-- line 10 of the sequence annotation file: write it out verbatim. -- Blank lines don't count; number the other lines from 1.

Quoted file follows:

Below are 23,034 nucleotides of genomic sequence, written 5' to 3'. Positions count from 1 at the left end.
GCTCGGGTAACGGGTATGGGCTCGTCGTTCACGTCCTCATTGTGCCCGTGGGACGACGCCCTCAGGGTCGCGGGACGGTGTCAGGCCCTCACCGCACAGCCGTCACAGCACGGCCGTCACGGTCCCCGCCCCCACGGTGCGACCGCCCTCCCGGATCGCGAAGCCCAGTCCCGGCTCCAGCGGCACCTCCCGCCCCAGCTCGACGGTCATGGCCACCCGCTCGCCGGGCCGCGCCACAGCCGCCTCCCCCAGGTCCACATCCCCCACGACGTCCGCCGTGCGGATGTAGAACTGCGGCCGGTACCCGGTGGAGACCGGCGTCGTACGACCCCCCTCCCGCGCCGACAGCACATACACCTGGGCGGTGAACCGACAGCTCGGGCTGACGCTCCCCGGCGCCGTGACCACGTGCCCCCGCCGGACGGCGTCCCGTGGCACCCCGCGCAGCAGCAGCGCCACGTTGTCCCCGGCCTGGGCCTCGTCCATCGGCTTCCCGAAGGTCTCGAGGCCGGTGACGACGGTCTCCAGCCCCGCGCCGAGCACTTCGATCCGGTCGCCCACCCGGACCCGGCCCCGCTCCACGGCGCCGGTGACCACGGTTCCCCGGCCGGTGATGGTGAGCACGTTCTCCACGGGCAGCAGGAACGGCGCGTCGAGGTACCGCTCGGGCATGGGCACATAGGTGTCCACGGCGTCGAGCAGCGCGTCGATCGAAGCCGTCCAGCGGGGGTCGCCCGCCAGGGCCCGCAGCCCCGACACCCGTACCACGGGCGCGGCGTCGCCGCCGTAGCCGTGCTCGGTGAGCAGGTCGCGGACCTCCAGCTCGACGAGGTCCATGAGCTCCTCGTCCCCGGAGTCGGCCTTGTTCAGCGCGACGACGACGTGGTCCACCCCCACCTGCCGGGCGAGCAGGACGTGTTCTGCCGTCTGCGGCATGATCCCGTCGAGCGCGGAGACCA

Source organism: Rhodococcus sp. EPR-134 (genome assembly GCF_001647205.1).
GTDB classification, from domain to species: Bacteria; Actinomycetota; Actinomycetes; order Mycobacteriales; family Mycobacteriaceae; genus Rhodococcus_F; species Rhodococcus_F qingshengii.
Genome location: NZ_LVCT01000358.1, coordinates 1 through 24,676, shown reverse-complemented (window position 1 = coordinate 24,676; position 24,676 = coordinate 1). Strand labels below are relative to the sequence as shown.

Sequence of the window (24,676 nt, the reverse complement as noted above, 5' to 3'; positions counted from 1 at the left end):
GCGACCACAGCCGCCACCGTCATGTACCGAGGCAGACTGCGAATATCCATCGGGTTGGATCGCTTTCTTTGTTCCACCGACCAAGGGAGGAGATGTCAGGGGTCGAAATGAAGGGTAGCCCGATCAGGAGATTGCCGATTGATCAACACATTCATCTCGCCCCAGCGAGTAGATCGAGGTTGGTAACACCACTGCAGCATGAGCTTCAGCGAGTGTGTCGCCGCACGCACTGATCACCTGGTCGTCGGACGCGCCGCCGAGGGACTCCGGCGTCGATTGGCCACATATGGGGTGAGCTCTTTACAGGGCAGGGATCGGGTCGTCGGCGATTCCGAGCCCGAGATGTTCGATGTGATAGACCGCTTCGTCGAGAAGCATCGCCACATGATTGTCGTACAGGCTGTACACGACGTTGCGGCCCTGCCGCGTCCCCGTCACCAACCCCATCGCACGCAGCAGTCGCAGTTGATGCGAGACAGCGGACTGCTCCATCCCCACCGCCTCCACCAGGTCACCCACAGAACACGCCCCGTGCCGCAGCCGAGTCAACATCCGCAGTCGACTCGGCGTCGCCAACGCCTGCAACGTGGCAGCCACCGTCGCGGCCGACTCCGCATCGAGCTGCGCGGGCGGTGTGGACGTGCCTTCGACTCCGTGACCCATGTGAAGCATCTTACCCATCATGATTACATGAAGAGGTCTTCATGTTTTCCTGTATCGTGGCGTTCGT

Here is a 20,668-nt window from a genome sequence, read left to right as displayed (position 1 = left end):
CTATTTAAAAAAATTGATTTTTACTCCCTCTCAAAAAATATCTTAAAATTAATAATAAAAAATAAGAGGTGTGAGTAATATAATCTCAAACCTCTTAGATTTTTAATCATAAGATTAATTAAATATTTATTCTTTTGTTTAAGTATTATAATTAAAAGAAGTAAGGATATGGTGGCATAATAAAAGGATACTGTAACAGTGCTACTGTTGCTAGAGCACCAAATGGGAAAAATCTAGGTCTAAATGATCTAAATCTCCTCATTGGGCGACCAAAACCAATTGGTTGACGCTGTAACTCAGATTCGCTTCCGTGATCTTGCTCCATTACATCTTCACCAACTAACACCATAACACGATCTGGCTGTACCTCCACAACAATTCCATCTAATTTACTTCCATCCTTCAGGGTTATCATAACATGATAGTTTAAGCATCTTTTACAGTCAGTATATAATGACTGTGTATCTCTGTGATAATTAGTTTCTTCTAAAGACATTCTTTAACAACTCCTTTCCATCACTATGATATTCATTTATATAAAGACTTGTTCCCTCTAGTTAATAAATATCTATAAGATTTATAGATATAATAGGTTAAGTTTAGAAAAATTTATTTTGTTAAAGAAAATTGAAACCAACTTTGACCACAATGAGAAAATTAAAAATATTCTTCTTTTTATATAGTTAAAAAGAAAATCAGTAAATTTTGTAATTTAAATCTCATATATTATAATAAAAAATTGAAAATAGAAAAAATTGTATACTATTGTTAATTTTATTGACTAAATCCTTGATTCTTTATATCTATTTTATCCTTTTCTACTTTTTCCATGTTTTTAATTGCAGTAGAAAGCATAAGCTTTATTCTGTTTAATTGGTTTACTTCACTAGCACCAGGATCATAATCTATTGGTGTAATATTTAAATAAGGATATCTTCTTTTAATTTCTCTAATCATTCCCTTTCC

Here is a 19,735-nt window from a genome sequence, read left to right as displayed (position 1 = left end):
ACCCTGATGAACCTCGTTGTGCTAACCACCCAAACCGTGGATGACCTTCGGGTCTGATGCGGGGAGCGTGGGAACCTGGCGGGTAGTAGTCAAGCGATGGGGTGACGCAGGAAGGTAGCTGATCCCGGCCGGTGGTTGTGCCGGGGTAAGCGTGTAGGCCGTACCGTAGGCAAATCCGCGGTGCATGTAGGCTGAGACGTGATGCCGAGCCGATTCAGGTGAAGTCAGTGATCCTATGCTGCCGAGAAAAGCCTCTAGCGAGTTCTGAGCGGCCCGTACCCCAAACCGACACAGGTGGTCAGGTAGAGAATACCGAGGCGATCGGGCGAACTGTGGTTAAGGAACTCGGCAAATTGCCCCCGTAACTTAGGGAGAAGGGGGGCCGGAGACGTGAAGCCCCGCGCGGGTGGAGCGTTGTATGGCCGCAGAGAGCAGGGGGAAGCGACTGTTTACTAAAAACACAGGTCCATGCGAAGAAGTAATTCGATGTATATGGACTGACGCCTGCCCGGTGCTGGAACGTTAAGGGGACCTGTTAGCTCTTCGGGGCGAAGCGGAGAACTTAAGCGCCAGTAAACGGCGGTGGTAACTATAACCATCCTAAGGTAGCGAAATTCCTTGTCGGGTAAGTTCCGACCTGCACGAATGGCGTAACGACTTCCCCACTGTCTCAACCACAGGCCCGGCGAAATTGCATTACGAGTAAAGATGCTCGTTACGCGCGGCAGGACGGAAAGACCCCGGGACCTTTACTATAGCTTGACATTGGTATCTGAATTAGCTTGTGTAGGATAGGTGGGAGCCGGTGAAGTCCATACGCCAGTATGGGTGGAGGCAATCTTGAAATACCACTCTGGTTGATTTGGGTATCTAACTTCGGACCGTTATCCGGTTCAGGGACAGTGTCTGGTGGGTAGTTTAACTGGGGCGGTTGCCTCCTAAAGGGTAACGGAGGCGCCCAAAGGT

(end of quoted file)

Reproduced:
Here is a 19,735-nt window from a genome sequence, read left to right as displayed (position 1 = left end):